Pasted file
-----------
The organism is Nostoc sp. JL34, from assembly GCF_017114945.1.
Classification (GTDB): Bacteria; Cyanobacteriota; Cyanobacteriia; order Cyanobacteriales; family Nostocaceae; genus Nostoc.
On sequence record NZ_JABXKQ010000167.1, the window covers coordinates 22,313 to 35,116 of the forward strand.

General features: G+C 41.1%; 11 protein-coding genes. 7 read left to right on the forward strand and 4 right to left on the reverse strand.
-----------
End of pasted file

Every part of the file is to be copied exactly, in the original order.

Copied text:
The organism is Nostoc sp. JL34, from assembly GCF_017114945.1.
Classification (GTDB): Bacteria; Cyanobacteriota; Cyanobacteriia; order Cyanobacteriales; family Nostocaceae; genus Nostoc.
On sequence record NZ_JABXKQ010000167.1, the window covers coordinates 22,313 to 35,116 of the forward strand.

General features: G+C 41.1%; 11 protein-coding genes. 7 read left to right on the forward strand and 4 right to left on the reverse strand.